In the updated project materials submitted to the county on May 4, another member of the team, Robert “Bo” Medred of Genesis Planning and Development in Bradenton, addressed a number of county staff requests for extra details about the project.
Among those, the Planning Division sought updated information about the ownership of the property slated for the hotel on Old Stickney Point Road.
A page in those materials lists Kompothecras and his wife, Beth, as equal partners in the two limited liability companies listed as the owners of the site: 1260 INC LLC and Stickney Storage LLC.
More details about the planned street setbacks also were included.
County staff had noted that a street yard setback within the Siesta Key Overlay District zoning regulations “may be reduced to 2 [feet] if approved by the County Commission for buildings exceeding 35 [feet in height] as part of the Special Exception approval.” However, staff continued, it appeared that the ramp guests would use to reach the second level of the hotel “does not meet the required 20 [foot] street yard setback …”
Medred responded, “The ramp to the elevated porte cochere entry on the 2nd floor of the hotel is the only portion [of] the hotel structure that is within the required [25-foot] street yard setback on Old Stickney Point Road. This ramp,” Medred added, “is less than 35 feet in height and would not need special approval if it were not connected to the main structure of the hotel that is 83 [feet] in height.”
Kompothecras was the person who advocated for a change in the SKOD to allow for a 2-foot street setback. Although island residents filled the County Commission Chambers in April 2018, to protest that proposal when the hearing was conducted on it, the commissioners voted 3-2 to approve the change. Then-Chair Nancy Detert and Commissioner Charles Hines cast the “No” votes. Commissioner Alan Maio — who then represented all of Siesta Key — joined Commissioners Michael Moran and Paul Caragiulo in supporting the proposal.
During that hearing, with Kompothecras’ representatives months earlier having talked of his plans for a hotel on the southern part of the Key, Kompothecras also addressed the commissioners: “I assure you it will not be an 85-foot building 2 feet from the front that these people have been lying to you about.”
Moreover, Medred wrote in the updated application materials, the 83-foot portion of the hotel “does not encroach into the required [25-foot] street yard setback requirement.” He further noted that the design of the porte cochere and the proposed hotel structure meets the conditions of the applicable section of the Unified Development Code.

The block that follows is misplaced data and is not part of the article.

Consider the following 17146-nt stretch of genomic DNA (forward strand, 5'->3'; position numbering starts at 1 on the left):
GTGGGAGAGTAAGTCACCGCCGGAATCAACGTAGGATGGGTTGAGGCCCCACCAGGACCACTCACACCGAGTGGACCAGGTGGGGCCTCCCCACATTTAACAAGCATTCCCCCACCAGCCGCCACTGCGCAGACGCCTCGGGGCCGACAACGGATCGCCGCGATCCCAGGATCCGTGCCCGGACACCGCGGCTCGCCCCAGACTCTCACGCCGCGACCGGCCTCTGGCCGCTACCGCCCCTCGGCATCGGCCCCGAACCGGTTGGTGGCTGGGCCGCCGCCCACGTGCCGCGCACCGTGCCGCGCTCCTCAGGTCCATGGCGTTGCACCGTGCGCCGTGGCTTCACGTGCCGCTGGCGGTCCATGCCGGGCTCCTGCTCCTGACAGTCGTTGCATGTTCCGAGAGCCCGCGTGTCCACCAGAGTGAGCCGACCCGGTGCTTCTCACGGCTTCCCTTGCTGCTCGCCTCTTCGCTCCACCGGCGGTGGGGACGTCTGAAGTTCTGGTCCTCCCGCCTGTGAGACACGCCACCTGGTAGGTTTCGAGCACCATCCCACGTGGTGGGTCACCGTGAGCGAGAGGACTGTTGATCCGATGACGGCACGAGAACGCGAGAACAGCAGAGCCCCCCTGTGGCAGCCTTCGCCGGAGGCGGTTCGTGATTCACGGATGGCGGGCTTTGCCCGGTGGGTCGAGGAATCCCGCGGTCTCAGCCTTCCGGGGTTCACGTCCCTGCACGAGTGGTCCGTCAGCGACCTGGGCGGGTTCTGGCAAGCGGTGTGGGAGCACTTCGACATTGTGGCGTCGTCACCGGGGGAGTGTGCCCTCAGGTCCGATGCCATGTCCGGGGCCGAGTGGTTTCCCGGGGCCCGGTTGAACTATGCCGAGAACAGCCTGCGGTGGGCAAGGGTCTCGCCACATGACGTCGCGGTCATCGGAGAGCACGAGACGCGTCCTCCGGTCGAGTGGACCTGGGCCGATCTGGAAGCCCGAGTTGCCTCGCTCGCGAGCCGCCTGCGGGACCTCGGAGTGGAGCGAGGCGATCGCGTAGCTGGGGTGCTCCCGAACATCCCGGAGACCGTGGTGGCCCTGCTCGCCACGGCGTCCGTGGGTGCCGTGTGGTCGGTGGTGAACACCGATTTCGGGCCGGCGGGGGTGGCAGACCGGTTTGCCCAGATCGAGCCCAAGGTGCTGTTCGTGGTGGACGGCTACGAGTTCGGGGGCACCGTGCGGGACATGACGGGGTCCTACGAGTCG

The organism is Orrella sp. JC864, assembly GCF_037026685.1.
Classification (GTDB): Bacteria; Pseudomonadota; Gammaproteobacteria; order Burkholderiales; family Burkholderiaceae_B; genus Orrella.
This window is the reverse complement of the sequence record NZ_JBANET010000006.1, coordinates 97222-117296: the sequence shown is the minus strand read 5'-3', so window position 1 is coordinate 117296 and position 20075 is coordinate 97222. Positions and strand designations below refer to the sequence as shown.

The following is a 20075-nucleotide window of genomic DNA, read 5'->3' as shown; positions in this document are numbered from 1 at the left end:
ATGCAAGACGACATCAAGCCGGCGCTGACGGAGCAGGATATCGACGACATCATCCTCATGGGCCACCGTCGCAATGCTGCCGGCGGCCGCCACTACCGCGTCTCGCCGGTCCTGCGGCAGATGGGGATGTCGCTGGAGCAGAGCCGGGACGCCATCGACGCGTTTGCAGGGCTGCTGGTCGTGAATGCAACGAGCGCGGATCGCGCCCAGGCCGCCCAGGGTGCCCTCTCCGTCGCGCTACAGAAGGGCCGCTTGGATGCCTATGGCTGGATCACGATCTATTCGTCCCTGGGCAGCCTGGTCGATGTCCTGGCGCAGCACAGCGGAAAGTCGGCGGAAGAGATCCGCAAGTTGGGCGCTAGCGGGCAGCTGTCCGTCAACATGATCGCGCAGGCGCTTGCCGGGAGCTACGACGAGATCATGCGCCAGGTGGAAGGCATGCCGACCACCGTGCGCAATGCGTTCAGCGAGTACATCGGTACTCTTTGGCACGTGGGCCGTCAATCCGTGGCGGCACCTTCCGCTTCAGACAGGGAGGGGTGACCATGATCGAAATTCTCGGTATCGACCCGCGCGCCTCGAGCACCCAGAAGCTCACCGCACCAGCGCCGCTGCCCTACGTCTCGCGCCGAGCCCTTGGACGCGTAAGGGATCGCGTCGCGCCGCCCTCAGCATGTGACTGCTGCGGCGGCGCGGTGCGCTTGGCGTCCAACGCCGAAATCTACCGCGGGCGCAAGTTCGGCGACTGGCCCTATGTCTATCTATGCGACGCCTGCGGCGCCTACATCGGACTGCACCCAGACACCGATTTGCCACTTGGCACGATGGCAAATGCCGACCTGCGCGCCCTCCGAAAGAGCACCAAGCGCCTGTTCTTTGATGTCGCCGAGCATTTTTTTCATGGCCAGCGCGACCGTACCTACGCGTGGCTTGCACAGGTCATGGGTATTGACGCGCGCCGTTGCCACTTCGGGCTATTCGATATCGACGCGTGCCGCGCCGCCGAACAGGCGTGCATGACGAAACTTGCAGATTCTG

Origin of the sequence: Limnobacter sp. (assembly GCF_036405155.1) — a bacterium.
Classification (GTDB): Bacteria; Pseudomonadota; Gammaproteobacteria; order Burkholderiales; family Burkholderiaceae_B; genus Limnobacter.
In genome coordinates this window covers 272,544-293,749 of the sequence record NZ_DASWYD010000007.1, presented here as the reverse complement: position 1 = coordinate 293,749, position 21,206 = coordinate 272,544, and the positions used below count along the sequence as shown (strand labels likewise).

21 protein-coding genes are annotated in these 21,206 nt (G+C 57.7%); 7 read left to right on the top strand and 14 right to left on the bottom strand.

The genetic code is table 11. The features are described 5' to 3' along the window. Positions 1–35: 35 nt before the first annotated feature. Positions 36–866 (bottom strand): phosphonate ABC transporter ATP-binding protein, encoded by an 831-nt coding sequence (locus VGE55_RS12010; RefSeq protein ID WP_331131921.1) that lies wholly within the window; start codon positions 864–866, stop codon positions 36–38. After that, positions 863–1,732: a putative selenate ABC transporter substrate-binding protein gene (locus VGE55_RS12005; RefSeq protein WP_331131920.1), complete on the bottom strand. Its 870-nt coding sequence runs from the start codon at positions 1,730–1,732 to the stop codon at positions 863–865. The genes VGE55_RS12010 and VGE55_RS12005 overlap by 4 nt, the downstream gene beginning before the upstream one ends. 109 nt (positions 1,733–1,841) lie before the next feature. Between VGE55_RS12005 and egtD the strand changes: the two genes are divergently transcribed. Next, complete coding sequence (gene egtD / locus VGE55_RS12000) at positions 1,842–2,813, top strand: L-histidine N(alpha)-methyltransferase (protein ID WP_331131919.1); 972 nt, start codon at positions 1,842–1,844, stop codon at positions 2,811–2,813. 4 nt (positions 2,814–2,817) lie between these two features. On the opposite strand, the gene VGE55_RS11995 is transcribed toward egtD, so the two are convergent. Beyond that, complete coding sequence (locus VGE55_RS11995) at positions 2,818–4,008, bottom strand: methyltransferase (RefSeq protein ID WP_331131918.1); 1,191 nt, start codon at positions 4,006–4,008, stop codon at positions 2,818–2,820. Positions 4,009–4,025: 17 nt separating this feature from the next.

“Roof elements which provide an articulated roof line have been added to the hotel structure for enhanced street appeal,” he continued. “Hardscape improvements that provide seating areas will be added to both of the street frontages.”
The hotel’s northern boundary would be Peacock Road.
Additionally, Medred pointed out, “The height of the hotel structure is compatible and comparable in height with the adjacent Marina Del Sol Condominium which was approved for a height of approximately 78 [feet] by Special Exception. The Anchorage Condominium to the north of the proposed hotel (essentially, across Stickney Point Road) is approximately 94 [feet] in height as well.”
Medred further noted that a 6-foot street buffer is shown on the Development Concept Plan “for the frontages on Old Stickney Point Road and Peacock Road. This buffer will be planted to meet or exceed the 10% opacity requirement. Additionally, the wall parallel to Old Stickney Point Road will be articulated for aesthetics purposes and will be placed to rear of the required [6-foot] local street buffer.”
Medred also wrote that a 15-foot-wide landscape buffer with 60% opacity would abut the Sabal Lake condominium complex “with the required wall feature.”
Further, he noted that the hotel would meet the required building setback from Peacock Road “in the context of the building setbacks being measured using the example of a tiered ‘wedding cake’ for illustration. The portion of the hotel structure that is less than 35 feet in height meets the 25 feet building setback from Peacock Road.” The portion of the hotel that exceeds 35 feet in height would be set back at least 25 feet, as required in the Unified Development Code.